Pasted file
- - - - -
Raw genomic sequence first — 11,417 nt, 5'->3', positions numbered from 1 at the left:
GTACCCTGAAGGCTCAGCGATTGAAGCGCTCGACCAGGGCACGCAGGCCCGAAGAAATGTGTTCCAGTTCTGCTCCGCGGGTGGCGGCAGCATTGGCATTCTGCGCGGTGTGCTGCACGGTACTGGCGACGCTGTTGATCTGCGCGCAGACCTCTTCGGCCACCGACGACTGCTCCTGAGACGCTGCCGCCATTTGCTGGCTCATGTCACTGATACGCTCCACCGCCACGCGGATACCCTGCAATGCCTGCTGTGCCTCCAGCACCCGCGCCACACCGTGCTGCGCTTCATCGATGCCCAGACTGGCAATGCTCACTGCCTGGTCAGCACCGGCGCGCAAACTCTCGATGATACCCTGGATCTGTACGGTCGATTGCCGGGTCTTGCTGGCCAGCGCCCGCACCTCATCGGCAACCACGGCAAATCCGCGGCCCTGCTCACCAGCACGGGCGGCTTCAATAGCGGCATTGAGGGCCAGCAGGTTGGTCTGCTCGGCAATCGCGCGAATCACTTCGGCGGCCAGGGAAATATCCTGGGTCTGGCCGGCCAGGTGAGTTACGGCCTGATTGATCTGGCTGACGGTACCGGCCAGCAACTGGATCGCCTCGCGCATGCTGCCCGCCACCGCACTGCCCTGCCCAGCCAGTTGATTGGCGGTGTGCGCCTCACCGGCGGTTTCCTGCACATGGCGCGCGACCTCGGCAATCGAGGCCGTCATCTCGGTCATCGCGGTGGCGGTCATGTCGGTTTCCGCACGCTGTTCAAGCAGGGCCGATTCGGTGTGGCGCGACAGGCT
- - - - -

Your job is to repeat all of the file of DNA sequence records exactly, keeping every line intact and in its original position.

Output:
Raw genomic sequence first — 11,417 nt, 5'->3', positions numbered from 1 at the left:
GTACCCTGAAGGCTCAGCGATTGAAGCGCTCGACCAGGGCACGCAGGCCCGAAGAAATGTGTTCCAGTTCTGCTCCGCGGGTGGCGGCAGCATTGGCATTCTGCGCGGTGTGCTGCACGGTACTGGCGACGCTGTTGATCTGCGCGCAGACCTCTTCGGCCACCGACGACTGCTCCTGAGACGCTGCCGCCATTTGCTGGCTCATGTCACTGATACGCTCCACCGCCACGCGGATACCCTGCAATGCCTGCTGTGCCTCCAGCACCCGCGCCACACCGTGCTGCGCTTCATCGATGCCCAGACTGGCAATGCTCACTGCCTGGTCAGCACCGGCGCGCAAACTCTCGATGATACCCTGGATCTGTACGGTCGATTGCCGGGTCTTGCTGGCCAGCGCCCGCACCTCATCGGCAACCACGGCAAATCCGCGGCCCTGCTCACCAGCACGGGCGGCTTCAATAGCGGCATTGAGGGCCAGCAGGTTGGTCTGCTCGGCAATCGCGCGAATCACTTCGGCGGCCAGGGAAATATCCTGGGTCTGGCCGGCCAGGTGAGTTACGGCCTGATTGATCTGGCTGACGGTACCGGCCAGCAACTGGATCGCCTCGCGCATGCTGCCCGCCACCGCACTGCCCTGCCCAGCCAGTTGATTGGCGGTGTGCGCCTCACCGGCGGTTTCCTGCACATGGCGCGCGACCTCGGCAATCGAGGCCGTCATCTCGGTCATCGCGGTGGCGGTCATGTCGGTTTCCGCACGCTGTTCAAGCAGGGCCGATTCGGTGTGGCGCGACAGGCT